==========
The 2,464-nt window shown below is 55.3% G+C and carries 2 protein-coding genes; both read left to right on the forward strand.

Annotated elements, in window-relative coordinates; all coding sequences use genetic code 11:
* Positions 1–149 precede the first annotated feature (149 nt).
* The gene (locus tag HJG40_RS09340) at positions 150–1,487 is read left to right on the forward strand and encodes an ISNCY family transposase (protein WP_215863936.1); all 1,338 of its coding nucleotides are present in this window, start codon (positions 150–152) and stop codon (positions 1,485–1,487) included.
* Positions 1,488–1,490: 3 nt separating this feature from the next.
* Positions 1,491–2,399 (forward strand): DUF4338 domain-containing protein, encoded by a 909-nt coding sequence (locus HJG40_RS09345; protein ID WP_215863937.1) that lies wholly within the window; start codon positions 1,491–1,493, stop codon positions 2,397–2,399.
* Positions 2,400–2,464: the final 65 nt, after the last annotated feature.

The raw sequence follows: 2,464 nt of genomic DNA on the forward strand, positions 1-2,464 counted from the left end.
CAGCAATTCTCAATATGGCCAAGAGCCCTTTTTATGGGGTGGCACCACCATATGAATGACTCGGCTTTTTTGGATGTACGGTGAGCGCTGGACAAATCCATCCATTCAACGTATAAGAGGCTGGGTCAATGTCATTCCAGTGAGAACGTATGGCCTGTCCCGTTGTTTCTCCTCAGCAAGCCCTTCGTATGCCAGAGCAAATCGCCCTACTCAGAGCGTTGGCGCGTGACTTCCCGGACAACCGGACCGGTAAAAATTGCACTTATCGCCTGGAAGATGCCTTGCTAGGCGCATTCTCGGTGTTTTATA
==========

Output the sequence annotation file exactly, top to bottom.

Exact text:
The 2,464-nt window shown below is 55.3% G+C and carries 2 protein-coding genes; both read left to right on the forward strand.

Annotated elements, in window-relative coordinates; all coding sequences use genetic code 11:
* Positions 1–149 precede the first annotated feature (149 nt).
* The gene (locus tag HJG40_RS09340) at positions 150–1,487 is read left to right on the forward strand and encodes an ISNCY family transposase (protein WP_215863936.1); all 1,338 of its coding nucleotides are present in this window, start codon (positions 150–152) and stop codon (positions 1,485–1,487) included.
* Positions 1,488–1,490: 3 nt separating this feature from the next.
* Positions 1,491–2,399 (forward strand): DUF4338 domain-containing protein, encoded by a 909-nt coding sequence (locus HJG40_RS09345; protein ID WP_215863937.1) that lies wholly within the window; start codon positions 1,491–1,493, stop codon positions 2,397–2,399.
* Positions 2,400–2,464: the final 65 nt, after the last annotated feature.

The raw sequence follows: 2,464 nt of genomic DNA on the forward strand, positions 1-2,464 counted from the left end.
CAGCAATTCTCAATATGGCCAAGAGCCCTTTTTATGGGGTGGCACCACCATATGAATGACTCGGCTTTTTTGGATGTACGGTGAGCGCTGGACAAATCCATCCATTCAACGTATAAGAGGCTGGGTCAATGTCATTCCAGTGAGAACGTATGGCCTGTCCCGTTGTTTCTCCTCAGCAAGCCCTTCGTATGCCAGAGCAAATCGCCCTACTCAGAGCGTTGGCGCGTGACTTCCCGGACAACCGGACCGGTAAAAATTGCACTTATCGCCTGGAAGATGCCTTGCTAGGCGCATTCTCGGTGTTTTATA